Alberta has seen its first case of COVID-19 that was believed to be contracted in a school setting, health officials confirmed on Friday.
“This is not unexpected and not a cause for alarm. However, I know that many are anxious about school safety and I felt it was important to share this information with you and to talk about what it means,” chief medical officer of health Dr. Deena Hinshaw said.
Hinshaw said the case was contracted at Waverley School in Edmonton.
“To date, AHS has identified two cases that were infectious while in the school, one of whom seems to have been the source for the other,” she said.
“While it is always difficult to say with 100 per cent certainty where transmission happens, given the facts in this situation, it seems to be a likely explanation.”
Hinshaw said anyone who is considered a close contact to those infected either has been or will be contacted by AHS. She also said it’s possible to see more indications of transmission related to these two cases.
Hinshaw said it’s crucial that members of the public, and media, not point fingers at this school simply because it’s the first site to have spread in its population, citing the already heightened anxieties and worries many in the school community are dealing with.
“Parents with a child in that school need to know this school has done nothing wrong,” she said. “The school should not be targeted with accusations of being unsafe.”
Hinshaw also stressed that anyone confirmed to have COVID-19 should not be shamed or stigmatized in the public.
“These students, staff and all their close contacts should be treated with support and understanding,” she said.
Hinshaw said there was nothing to suggest Waverley School will have to transition to a different learning model as a result of these cases.
“Identifying in-school transmission potential quickly and taking action is crucial to limiting the spread and keeping schools safe,” Hinshaw said, adding that officials are doing everything they can to speed up test turnaround times so parents of children with symptoms can get results as soon as possible.
She also asked for patience on behalf of Alberta parents as they work toward better understanding who is considered a close contact in school settings.
“We’re working very hard to look at all of the cases we’ve had over the past couple of weeks to determine where we are seeing that potential for transmission risk to be able to target close contacts more precisely and not require a whole classroom to stay home,” Hinshaw said.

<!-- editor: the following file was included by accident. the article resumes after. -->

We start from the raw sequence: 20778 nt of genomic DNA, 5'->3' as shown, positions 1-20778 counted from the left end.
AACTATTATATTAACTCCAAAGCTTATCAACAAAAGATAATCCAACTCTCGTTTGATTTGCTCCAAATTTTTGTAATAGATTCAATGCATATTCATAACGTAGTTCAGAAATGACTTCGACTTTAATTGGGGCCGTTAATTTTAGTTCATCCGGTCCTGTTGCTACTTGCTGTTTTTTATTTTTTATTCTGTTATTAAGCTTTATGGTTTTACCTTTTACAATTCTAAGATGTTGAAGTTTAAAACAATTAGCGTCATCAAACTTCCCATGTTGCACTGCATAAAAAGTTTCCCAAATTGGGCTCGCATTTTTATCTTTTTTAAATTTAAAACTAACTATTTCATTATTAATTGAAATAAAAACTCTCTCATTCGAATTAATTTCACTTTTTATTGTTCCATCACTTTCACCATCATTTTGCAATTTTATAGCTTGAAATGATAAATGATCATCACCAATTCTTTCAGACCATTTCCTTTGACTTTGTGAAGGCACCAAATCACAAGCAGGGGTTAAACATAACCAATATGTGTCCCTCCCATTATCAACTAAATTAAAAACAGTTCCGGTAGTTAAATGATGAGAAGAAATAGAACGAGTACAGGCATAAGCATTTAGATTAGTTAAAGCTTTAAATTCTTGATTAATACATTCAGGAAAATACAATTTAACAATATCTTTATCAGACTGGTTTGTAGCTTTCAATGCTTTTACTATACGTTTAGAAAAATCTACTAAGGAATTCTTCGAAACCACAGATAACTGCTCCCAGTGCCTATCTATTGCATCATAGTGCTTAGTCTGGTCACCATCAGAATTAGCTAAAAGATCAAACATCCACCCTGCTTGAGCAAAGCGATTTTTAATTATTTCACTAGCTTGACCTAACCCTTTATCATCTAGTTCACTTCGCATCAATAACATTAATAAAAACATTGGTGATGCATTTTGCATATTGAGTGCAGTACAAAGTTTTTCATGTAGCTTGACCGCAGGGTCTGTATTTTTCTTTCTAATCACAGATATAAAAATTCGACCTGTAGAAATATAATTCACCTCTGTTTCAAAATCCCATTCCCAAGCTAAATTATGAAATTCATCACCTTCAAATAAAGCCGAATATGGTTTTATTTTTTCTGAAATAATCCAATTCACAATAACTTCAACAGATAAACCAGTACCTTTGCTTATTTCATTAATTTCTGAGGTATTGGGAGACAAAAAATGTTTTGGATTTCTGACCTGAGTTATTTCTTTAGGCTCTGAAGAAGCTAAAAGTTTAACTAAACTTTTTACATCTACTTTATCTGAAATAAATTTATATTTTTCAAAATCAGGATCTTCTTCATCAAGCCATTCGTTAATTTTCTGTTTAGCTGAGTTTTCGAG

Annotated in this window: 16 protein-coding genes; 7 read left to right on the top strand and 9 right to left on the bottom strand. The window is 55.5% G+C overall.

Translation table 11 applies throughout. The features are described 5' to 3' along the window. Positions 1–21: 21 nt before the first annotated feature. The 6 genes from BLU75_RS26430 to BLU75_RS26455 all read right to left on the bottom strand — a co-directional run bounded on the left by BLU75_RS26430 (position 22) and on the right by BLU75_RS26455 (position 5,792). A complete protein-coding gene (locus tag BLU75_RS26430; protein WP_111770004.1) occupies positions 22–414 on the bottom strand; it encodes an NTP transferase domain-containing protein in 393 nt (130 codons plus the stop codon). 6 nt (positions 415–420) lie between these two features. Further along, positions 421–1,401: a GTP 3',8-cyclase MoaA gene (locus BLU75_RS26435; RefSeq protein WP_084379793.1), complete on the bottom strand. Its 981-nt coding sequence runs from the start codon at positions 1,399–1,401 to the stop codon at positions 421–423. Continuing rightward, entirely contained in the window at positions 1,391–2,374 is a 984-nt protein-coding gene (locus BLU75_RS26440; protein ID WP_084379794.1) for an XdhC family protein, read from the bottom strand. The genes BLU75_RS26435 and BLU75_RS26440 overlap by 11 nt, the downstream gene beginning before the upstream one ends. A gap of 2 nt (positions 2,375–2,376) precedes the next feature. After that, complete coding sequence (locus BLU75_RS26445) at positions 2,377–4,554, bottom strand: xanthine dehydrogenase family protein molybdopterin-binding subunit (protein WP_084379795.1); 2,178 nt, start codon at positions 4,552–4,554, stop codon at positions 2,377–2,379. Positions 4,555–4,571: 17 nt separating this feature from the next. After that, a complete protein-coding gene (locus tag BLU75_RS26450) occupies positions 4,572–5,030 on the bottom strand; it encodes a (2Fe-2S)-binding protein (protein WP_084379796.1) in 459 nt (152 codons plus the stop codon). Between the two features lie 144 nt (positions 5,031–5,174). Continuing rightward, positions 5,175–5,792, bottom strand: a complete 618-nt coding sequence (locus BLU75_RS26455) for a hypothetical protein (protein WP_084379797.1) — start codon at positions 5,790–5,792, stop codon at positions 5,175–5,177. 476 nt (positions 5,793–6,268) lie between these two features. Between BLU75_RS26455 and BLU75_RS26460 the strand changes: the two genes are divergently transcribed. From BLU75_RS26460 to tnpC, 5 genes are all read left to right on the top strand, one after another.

When asked about whether Alberta will move to accept the mouth-rinse test that B.C. recently announced for children, Hinshaw said it is something officials are looking into
However, Hinshaw said adopting a new testing model would require a lot of ground work including ensuring Alberta has the proper means of collecting those tests, that the labs can process them, and that the hardware is valid and will provide accurate results.
The Edmonton Public School Board said it was notified on Thursday of the in-school transmission, as part of the contact-tracing process.
A total of seven staff and 12 students were isolating in relation to the outbreak as of Friday, and the class where the cases were confirmed had moved to online learning. The school was also deep cleaned.
In an emailed statement on Friday afternoon, Opposition NDP education critic Sarah Hoffman said she was “deeply concerned” with the news of in-school spread of the virus.
“My heart goes out to the students, staff, families and community of Waverley School,” she said.
“It is not too late for this government to prevent additional cases of transmission within schools. I urge Minister LaGrange to cap class sizes at 15, provide additional space and staffing, and act on the other recommendations we provided her in July in our Safe Schools, Successful Students report.”
As of Friday, 14 schools in the province had outbreaks of COVID-19, meaning they had two or more cases in their school community. One school, St. Wilfred Elementary School in Calgary, was on the watch list, meaning it had five or more cases of the virus.
A total of 57 of more than 2,000 schools in the province have reported having a case of COVID-19 in their population, and a total of 78 people have been at a school while infectious, Hinshaw said.
The majority of Alberta’s students have been back at school for a couple of weeks under the province’s re-entry Scenario 1; near-normal daily operations with additional health measures. Those additional health measures include increased hand sanitization, students in Grades 4 to 12 wearing face masks, and at some schools, staggered start, end and break times.
Friday cases of COVID-19
Alberta reported 107 more cases of COVID-19 from a total of 11,313 tests completed.
One additional person died as a result of the coronavirus, a woman in her 50s in the North zone, bringing Alberta’s pandemic death toll to 255.
The province has a total of 1,424 active cases of COVID-19. Of those active cases, 711 are in the Edmonton zone, 450 in the Calgary zone, 24 in the Central zone, 38 in the South zone and 197 in the North zone. Four active cases have not been linked to any particular zone.
Forty-four Albertans were being treated in hospital as of Friday, with seven in intensive care.
A total of 16,381 Albertans have fallen ill with COVID-19, 14,702 of whom have recovered.
Alberta laboratories have completed 1,180,696 coronavirus tests on 909,443 people.View link »